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Who is the Best Surgeon to Repair Paralyzed Frontalis Muscle After a Coronal Brow Lift?

13 months after coronal brow-lift there is NO movement of left eyebrow at inner corner near nose. Outer eyebrow moves some and makes wrinkles. Looks horrible as left eyebrow is 1" lower than right brow. I am sorry I do not think it will come back.Sorry I ever had it done. I will go ANYWHERE to get the BEST doctor for repair. I cannot stand looking this bad anymore. There were complications from the beginning and this has been a nightmare! What are my options? Who is BEST in US for this repair?

Doctor Answers (6)

Who is the Best Surgeon to Repair Paralyzed Frontalis Muscle After a Coronal Brow Lift?

+2

  I must agree with my colleagues that re-innervation of the temporal branch of the facial nerve that was apparently injured during the Brow lift is not possible.  In these cases, look at the nearest teaching hospital, to you, for a facial plastic or plastic surgeon that treats facial nerve injuries and paralysis.  You'll be creating more symmetry to the forehead by injecting Botox to the intact side of the forehead and/or lifting the paralyzed side upward with a Brow Lift.  These are the only 2 options.


Beverly Hills Facial Plastic Surgeon
4.5 out of 5 stars 12 reviews

Frontalis Branch of Facial Nerve and Browlift

+1

At 13 months, the odds of regaining motion in the left brow are becoming much slimmer. If a branch of the facial nerve is injured, it will take 3-6 months to recover, and up to one year. If the frontalis branch was irreparably harmed, as appears likely, there is no way to recover function.  Your options include Botox to the right side of the brow (which will require maintenance) with selective left brow elevation, or selective denervation to the right brow with brow repositioning.  I would recommend waiting at least 6 more months, with Botox alone to the right brow to improve position and motion symmetry prior to making this decision.

Stephen Prendiville, MD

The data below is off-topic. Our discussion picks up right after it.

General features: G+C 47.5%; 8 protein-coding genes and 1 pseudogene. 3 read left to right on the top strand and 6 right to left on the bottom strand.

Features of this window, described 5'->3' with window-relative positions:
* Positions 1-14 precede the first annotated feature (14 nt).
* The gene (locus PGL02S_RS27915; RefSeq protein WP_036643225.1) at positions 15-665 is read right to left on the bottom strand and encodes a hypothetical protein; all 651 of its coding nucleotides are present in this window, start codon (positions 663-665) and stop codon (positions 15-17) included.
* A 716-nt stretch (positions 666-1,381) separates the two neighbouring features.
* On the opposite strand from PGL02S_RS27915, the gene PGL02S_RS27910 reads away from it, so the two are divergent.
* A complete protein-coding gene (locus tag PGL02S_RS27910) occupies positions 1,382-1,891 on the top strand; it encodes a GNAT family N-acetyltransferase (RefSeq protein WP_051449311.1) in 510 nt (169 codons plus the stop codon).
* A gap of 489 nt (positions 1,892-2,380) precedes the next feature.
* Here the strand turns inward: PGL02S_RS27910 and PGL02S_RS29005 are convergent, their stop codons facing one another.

Fort Myers Facial Plastic Surgeon
5.0 out of 5 stars 32 reviews

Frontalis muscle weakness after coronal brow lift

+1

To start off I am not sure who the "expert" for this problem is giving that it is so unusual

 

If you are saying that lateral grow elevates but the medial brow does not - I would find that to be odd as  the same nerve controls the same frontslis muscle for the entire brow with regard to elevation ( given that , if this is wha you are experiencing than the cute might be that the frontslis was separated from the brow medialy - this is unlikely but I supposed it could happen)

 

Now if you a saying that the lateral brow elevates but the medial brow does not go down or down and in that is a separate issue.  

Adam Bryce Weinfeld, MD
Austin Plastic Surgeon
5.0 out of 5 stars 32 reviews

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Frontalis Muscle Weakness following Brow Lift

+1

I am so sorry that you have had a negative experience and can sense the anguish from your description of the outcome.The good news is that the main facial nerve branch (facial nerve temporal branch) is intact if you are able to move the outer portion of your brow. If it is weak you have a paresis (weakness) not a paralysis (no motion). It is possible even after 13 months in a younger person to have some further return  of function including the medial portion of the brow (closest to the nose). What is most obvious to patients as a deformity is asymmetry. Depending on your exam, it might be possible to put a small amount of Botox on the side that does move so at least it looks symmetric while waiting for further return of function. I know this sounds paradoxical to what you want to achieve, but it actually can restore some symmetry which will not draw attention to the difference of movement. If the function does not return it may be possible to do some minor surgical correction to increase symmetry. Unfortunately, nerve repair is not possible for medial brow function. 

Larry S. Nichter, MD, MS, FACS
Orange County Plastic Surgeon
5.0 out of 5 stars 45 reviews

Paralyzed eyebrow after forhead lift

+1

After 13 months you will probably not have return of function. But ! a lot can be done to achieve symmetry between the two brows. Any competent facial plastic or plastic surgeon could help you. No need to travel far but get more than one opinion.

Andrew Pichler, MD
Sacramento Facial Plastic Surgeon
5.0 out of 5 stars 2 reviews

Paralyzed forehead from forehead/brow lift.

+1

Paralyzed forehead from forehead/brow lift can not be re-inervated and therefore the goal is to create more symmetry of the brows. I would need to see photos togive you the proper answer to your problem.

Toby Mayer, MD
Beverly Hills Facial Plastic Surgeon
5.0 out of 5 stars 14 reviews

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